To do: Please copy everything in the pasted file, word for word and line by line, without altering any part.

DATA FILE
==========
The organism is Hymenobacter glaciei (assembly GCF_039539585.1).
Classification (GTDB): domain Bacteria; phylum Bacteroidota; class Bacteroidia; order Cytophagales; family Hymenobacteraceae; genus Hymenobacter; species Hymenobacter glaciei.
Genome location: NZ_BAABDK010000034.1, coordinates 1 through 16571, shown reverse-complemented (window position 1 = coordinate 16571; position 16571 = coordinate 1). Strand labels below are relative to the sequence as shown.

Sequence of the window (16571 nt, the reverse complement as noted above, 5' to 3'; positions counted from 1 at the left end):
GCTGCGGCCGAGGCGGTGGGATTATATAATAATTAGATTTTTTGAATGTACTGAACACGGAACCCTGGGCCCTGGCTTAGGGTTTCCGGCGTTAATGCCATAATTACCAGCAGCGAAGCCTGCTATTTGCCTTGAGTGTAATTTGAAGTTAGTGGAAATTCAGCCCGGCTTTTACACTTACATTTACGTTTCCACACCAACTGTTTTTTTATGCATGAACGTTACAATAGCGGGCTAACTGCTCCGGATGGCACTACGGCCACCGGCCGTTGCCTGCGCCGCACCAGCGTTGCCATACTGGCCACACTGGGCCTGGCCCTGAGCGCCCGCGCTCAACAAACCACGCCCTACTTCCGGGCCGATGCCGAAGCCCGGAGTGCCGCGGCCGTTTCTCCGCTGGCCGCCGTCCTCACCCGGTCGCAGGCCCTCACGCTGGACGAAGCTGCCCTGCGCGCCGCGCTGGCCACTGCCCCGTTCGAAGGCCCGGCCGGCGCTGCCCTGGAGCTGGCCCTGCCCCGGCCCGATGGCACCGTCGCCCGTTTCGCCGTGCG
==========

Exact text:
The organism is Hymenobacter glaciei (assembly GCF_039539585.1).
Classification (GTDB): domain Bacteria; phylum Bacteroidota; class Bacteroidia; order Cytophagales; family Hymenobacteraceae; genus Hymenobacter; species Hymenobacter glaciei.
Genome location: NZ_BAABDK010000034.1, coordinates 1 through 16571, shown reverse-complemented (window position 1 = coordinate 16571; position 16571 = coordinate 1). Strand labels below are relative to the sequence as shown.

Sequence of the window (16571 nt, the reverse complement as noted above, 5' to 3'; positions counted from 1 at the left end):
GCTGCGGCCGAGGCGGTGGGATTATATAATAATTAGATTTTTTGAATGTACTGAACACGGAACCCTGGGCCCTGGCTTAGGGTTTCCGGCGTTAATGCCATAATTACCAGCAGCGAAGCCTGCTATTTGCCTTGAGTGTAATTTGAAGTTAGTGGAAATTCAGCCCGGCTTTTACACTTACATTTACGTTTCCACACCAACTGTTTTTTTATGCATGAACGTTACAATAGCGGGCTAACTGCTCCGGATGGCACTACGGCCACCGGCCGTTGCCTGCGCCGCACCAGCGTTGCCATACTGGCCACACTGGGCCTGGCCCTGAGCGCCCGCGCTCAACAAACCACGCCCTACTTCCGGGCCGATGCCGAAGCCCGGAGTGCCGCGGCCGTTTCTCCGCTGGCCGCCGTCCTCACCCGGTCGCAGGCCCTCACGCTGGACGAAGCTGCCCTGCGCGCCGCGCTGGCCACTGCCCCGTTCGAAGGCCCGGCCGGCGCTGCCCTGGAGCTGGCCCTGCCCCGGCCCGATGGCACCGTCGCCCGTTTCGCCGTGCG